RIVERSIDE COUNTY SHERIFF PRESS RELEASE:
As part of April’s Distracted Driving Awareness Month campaign, the Temecula Police Department joined with over 200 other local law enforcement agencies and the California Highway Patrol in a month long “zero tolerance” enforcement and education campaign to curb those texting or operating handheld cell phones while driving.
On Wednesday, April 23, 2014, Temecula Police Department conducted a special high visibility enforcement operation to cite cell phone violators in the city of Temecula.
As a direct result of the operation, 42 drivers were cited for cell phone violations along with another 32 drivers cited for other unsafe driving violations.
The Temecula Police Department, as part of April’s Distracted Driving Awareness Month campaign, will be joining with over 200 other local law enforcement agencies and the California Highway Patrol in a month-long “zero tolerance” enforcement and education campaign to curb those texting or operating handheld cell phones while driving. Officers will be on alert throughout the month for those who break the cell phone laws and place themselves and others in danger. Special high visibility enforcement operations to cite cell phone violators will take place on April 3, 8, 17, and 22.
The increased enforcement and education aims to persuade drivers to recognize the dangers of distracted driving and reduce the number of people impacted by this perilous behavior. The “It’s Not Worth It!” theme emphasizes that a phone call or text isn’t worth a hefty fine or a collision. The current minimum ticket cost is $161, with subsequent tickets costing at least $281.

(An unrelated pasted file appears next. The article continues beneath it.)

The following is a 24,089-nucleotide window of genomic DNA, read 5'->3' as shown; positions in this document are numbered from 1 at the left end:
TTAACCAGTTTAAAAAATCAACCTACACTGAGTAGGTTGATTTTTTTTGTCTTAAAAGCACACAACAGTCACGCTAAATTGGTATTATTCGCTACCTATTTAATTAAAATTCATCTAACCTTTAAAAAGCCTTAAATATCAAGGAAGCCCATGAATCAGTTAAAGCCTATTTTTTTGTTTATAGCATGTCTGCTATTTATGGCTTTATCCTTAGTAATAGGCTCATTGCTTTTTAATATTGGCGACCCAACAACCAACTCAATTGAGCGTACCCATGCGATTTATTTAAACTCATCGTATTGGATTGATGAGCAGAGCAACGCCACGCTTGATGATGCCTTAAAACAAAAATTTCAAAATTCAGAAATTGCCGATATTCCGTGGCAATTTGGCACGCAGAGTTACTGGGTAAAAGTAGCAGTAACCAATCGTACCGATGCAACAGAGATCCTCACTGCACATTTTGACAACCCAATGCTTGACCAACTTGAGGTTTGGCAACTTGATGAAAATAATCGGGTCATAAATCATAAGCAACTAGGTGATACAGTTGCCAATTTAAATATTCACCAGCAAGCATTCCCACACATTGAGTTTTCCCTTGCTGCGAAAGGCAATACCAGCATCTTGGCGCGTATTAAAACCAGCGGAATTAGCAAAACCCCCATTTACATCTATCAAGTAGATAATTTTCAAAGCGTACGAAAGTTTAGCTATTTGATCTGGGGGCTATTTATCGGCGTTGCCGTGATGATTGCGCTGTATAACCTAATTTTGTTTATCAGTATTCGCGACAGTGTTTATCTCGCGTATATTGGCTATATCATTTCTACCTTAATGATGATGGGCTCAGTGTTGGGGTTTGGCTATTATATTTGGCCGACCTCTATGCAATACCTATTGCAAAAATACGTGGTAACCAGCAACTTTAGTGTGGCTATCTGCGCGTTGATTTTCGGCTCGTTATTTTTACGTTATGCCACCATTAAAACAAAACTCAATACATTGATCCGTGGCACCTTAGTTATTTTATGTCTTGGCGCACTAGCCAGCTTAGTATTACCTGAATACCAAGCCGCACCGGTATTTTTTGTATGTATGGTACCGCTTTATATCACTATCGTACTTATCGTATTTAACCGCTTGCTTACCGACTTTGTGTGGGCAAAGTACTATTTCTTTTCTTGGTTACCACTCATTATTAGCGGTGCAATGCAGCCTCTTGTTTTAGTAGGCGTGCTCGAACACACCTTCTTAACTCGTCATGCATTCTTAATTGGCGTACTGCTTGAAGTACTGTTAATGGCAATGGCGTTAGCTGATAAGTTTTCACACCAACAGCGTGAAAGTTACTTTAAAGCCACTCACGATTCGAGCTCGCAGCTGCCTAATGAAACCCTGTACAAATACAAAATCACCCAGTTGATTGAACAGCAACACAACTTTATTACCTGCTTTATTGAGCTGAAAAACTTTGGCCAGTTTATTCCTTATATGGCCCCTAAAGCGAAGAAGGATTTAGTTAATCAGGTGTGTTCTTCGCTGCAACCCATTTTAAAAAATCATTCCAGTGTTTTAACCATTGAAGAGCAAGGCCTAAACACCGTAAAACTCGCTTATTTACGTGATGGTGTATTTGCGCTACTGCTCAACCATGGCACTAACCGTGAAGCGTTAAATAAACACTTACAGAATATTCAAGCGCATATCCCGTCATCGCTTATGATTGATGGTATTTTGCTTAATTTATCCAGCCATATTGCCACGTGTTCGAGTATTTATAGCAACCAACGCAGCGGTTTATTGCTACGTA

“We take the issue of distracted driving very seriously,” said Temecula Police Chief Jeff Kubel, “because we see the aftermath of these totally preventable crashes. That text message or cell phone call is not worth someone’s life.”
Drivers who use handheld devices are four times as likely to get into crashes serious enough to injure themselves. In addition, studies show that texting while driving can delay a driver’s reaction time just as severely as having a blood alcohol content of a legally drunk driver. According to research, sending or receiving a text takes a driver’s eyes from the road for an average of 4.6 seconds. Even a three-second glance at freeway speeds means a driver has traveled the distance of a football field.
Research shows that there is no difference in the risks between hands-free and handheld cell phone conversations, both of which can result in “inattention blindness” which occurs when the brain isn’t seeing what is clearly visible because the drivers’ focus is on the phone conversation and not on the road. When over one third of your brain’s functioning that should be on your driving moves over to cell phone talking, you can become a cell phone “zombie.”